William Hague, the Foreign Secretary of the UK government, has announced that up to 100 members of the so-called Xbox generation are to be offered the opportunity to work within the British secret service. According to Mr Hague, the government is determined to embrace the "the young innovators of this generation", who, he argued, could help to safeguard UK residents.
It has been announced that the would-be secret service employees will be given training in advanced IT skills and, subsequently, afforded the opportunity to tackle cybercrime. The Conservative Party MP added that the task of these young people would ultimately prove to be as serious as traditional warfare.
He made the remarks at Bletchley Park, which was used during the Second World War to crack the codes used by the German army to organise attacks. "Today we are not at war,” he said, “but I see evidence every day of deliberate, organised attacks against intellectual property and government networks in the United Kingdom from cyber criminals or foreign actors with the potential to undermine our security and economic competitiveness.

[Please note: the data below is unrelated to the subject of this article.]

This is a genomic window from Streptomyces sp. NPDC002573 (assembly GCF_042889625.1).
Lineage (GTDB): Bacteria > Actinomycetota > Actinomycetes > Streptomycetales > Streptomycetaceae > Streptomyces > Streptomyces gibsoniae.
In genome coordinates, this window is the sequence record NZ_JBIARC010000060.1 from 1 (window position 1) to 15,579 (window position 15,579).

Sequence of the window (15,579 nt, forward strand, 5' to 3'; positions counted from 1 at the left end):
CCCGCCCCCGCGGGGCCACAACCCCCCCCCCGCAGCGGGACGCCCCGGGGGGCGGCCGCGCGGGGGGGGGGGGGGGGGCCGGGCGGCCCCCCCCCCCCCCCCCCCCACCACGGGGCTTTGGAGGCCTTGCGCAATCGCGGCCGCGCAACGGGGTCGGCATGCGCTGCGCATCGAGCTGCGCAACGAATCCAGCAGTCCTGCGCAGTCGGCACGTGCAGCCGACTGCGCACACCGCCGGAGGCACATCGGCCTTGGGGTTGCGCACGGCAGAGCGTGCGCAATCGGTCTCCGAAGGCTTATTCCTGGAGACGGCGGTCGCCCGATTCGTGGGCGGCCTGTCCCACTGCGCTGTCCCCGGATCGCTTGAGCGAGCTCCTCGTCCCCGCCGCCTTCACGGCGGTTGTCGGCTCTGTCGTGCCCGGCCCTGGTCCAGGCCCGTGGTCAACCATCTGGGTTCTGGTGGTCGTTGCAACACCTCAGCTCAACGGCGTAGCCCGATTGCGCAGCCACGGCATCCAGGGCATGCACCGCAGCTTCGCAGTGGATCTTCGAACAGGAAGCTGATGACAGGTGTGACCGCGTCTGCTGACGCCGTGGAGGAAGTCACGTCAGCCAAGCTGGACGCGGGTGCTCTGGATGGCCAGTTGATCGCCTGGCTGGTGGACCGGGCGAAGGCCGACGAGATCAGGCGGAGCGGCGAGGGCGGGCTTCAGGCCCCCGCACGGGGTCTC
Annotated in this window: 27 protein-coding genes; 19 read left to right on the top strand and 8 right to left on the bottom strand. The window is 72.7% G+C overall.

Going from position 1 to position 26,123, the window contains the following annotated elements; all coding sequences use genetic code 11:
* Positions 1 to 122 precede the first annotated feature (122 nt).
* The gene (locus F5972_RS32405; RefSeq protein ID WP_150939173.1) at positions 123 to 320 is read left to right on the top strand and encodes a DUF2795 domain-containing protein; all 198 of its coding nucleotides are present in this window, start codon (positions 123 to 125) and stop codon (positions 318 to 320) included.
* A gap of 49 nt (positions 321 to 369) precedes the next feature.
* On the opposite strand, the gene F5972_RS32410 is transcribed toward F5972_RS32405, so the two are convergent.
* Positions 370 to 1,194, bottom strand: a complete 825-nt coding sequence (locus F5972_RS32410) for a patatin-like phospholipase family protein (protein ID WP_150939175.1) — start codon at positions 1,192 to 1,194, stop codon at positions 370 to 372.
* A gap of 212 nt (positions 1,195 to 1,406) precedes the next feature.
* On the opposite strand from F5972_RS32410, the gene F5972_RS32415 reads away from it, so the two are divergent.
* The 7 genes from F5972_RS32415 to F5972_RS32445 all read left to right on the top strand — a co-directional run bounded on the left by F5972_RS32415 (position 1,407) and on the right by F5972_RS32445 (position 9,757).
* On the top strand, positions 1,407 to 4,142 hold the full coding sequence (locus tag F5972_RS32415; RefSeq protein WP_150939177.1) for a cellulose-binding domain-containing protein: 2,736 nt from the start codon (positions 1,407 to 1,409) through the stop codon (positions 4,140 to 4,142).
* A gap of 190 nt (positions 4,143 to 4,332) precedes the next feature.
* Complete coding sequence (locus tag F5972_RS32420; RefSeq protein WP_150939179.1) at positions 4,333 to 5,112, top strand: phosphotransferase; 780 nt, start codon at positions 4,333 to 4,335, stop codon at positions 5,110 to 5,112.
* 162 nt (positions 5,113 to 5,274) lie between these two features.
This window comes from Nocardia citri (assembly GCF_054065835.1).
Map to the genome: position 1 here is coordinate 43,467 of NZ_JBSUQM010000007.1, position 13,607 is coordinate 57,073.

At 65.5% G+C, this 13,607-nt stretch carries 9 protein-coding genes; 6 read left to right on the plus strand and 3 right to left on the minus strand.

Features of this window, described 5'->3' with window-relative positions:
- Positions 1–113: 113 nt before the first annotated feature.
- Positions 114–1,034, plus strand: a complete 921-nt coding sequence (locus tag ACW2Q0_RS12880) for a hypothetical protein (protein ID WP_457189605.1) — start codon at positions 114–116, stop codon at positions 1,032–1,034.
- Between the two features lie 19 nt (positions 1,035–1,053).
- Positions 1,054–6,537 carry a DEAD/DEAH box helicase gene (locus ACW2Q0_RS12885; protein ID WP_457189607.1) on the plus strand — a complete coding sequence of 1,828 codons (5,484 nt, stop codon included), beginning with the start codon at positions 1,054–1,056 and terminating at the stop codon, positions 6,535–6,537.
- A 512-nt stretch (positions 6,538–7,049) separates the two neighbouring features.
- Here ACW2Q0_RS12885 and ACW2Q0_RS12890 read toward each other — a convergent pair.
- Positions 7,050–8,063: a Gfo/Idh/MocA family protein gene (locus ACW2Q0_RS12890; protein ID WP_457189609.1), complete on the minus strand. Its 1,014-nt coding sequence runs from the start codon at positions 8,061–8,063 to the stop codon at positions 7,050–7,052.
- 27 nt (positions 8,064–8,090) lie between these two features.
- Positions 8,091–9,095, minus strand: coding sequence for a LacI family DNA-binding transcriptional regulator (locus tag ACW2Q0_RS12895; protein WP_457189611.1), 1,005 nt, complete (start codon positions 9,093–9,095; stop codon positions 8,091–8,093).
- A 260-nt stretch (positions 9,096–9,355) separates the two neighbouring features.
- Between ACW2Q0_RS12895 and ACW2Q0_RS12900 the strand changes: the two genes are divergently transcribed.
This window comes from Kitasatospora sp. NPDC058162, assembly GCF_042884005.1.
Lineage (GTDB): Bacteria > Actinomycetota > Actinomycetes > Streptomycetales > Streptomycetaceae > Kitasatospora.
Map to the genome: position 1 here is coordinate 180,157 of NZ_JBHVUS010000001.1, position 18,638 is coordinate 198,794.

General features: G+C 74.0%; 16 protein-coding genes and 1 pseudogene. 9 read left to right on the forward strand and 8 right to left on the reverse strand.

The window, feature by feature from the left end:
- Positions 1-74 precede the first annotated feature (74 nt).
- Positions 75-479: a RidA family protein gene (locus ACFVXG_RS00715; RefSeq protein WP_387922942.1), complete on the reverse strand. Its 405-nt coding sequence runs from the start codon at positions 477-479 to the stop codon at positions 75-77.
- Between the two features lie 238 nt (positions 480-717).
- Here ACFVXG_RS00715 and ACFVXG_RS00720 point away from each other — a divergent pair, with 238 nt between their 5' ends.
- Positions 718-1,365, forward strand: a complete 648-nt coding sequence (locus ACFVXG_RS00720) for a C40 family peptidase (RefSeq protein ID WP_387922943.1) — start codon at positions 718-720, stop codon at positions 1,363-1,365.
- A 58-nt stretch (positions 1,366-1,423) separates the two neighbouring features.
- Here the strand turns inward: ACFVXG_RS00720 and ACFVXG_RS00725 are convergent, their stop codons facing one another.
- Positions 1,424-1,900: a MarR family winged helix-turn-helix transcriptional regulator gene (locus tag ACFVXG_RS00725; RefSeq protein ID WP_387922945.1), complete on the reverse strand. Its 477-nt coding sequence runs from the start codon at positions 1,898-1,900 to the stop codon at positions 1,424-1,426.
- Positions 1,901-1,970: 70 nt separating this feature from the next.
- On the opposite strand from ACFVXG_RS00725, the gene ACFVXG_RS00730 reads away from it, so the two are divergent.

"This is one of the great challenges of our time, and we must confront it to ensure that Britain remains a world leader in cyber security and a pre-eminent safe space for e-commerce and intellectual property online."
The program, otherwise known as the Single Intelligence Account apprenticeship, will see successful applicants undertake a degree course in communications, security and engineering at De Montfort University in Leicester. Allied to this, they will pursue a level 4 diploma in IT, software, web and telecommunications professional competence.
It has been revealed that while some of the graduates will go on to enjoy careers with MI5, the security service, and MI6, the intelligence operation, most will ply their trade at GCHQ, the electronic communications agency.